Carers’ legislation

The 2011 census showed that 5.4 million people in England (10.2% of the population) were providing some level of unpaid care, with 1.3 million (2.4%) providing 50 or more hours of unpaid care per week.

Carers’ legislation is a relatively recent phenomenon. The needs of carers, independent of the needs of those they are caring for, have been recognised and subsequently strengthened in law by three Private Members’ Bills that became Acts of Parliament: The Carers (Recognition and Services) Act 1995, the Carers and Disabled Children Act 2000, and the Carers (Equal Opportunities) Act 2004.

These have recently been further strengthened by the Care Act 2014, which for the first time means that carers will be recognised in the law in the same way as those they care for.  The Department of Health explains that the changes mean that:

  • local authorities have a responsibility to assess a carer’s needs for support, where the carer appears to have such needs;
  • following the assessment, the local authority must decide whether the carer’s needs are ‘eligible’ for support from the local authority. This approach is similar to that used for adults with care and support needs;
  • the local authority and the carer will agree a support plan;
  • carers should receive a personal budget, which is a statement showing the cost of meeting their needs, as part of their support plan.[1]

The Children and Families Act 2014 gives young carers (and parent carers) similar rights to assessment as other carers have under the Care Act.

Carers’ Allowance

Carer’s Allowance – formerly Invalid Care Allowance – is a non-contributory, non-means-tested benefit paid to people who care full-time for someone who is severely disabled. To be entitled to Carer’s Allowance, a person must be providing at least 35 hours of care a week for someone in receipt of a qualifying disability benefit, not be in full-time education, and, if in paid work, have earnings after certain deductions of no more than £110 a week.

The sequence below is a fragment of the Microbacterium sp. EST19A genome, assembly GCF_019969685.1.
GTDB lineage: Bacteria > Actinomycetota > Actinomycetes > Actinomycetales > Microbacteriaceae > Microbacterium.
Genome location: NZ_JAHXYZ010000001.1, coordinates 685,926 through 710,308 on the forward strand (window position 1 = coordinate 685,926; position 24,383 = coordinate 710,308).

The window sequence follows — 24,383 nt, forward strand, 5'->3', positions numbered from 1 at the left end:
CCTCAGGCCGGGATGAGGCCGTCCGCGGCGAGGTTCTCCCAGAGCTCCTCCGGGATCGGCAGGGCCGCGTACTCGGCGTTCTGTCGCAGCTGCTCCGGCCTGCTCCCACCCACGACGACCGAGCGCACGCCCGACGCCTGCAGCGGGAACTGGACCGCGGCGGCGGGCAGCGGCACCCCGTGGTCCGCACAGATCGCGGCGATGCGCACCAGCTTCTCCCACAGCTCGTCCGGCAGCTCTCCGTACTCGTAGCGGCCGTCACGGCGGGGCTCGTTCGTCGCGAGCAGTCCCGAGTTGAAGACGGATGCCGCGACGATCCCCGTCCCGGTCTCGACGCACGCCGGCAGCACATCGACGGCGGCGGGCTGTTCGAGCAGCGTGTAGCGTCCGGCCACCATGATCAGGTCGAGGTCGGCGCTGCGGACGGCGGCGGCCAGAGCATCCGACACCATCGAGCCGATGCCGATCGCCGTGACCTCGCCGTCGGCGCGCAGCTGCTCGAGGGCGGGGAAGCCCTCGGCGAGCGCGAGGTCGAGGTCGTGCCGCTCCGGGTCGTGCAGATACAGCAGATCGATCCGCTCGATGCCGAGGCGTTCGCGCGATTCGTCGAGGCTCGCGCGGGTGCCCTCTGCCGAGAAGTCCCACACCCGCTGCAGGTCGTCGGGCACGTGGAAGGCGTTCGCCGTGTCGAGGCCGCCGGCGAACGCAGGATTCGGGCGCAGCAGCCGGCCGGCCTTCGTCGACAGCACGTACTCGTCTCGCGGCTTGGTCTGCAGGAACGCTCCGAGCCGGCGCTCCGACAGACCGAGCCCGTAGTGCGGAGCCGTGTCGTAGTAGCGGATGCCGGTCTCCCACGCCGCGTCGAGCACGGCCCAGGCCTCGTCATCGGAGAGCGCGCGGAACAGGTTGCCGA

Entitlement to Carer’s Allowance also acts as a “passport” to the carer premiums/additions in means-tested benefits such as Income Support, Pension Credit and Housing Benefit.

Issues frequently raised in relation to Carer’s Allowance include:

  • The level of Carer’s Allowance, when compared with other “income replacement” benefits
  • The problems faced by people seeking to study or do paid work while claiming Carer’s Allowance
  • The fact that Carer’s Allowance cannot be paid in addition to certain other state benefits, including the Retirement Pension

Flexible working

On 30 June 2015 the Government extended a right request flexible working arrangements after a 26 weeks’ qualifying period, building on a previous entitlement for some carers. An employee with 26 weeks’ continuous employment has the right to request flexible working; a change to their hours, times or location of work (e.g. reducing working time, working from home or working compressed hours).

For a full discussion of the relevant law and policy, see the Library’s briefing paper, Flexible working.

[1]     Department of Health, Guidance – Care Act factsheets – Factsheet 8: the law for carers, updated 19 April 2016

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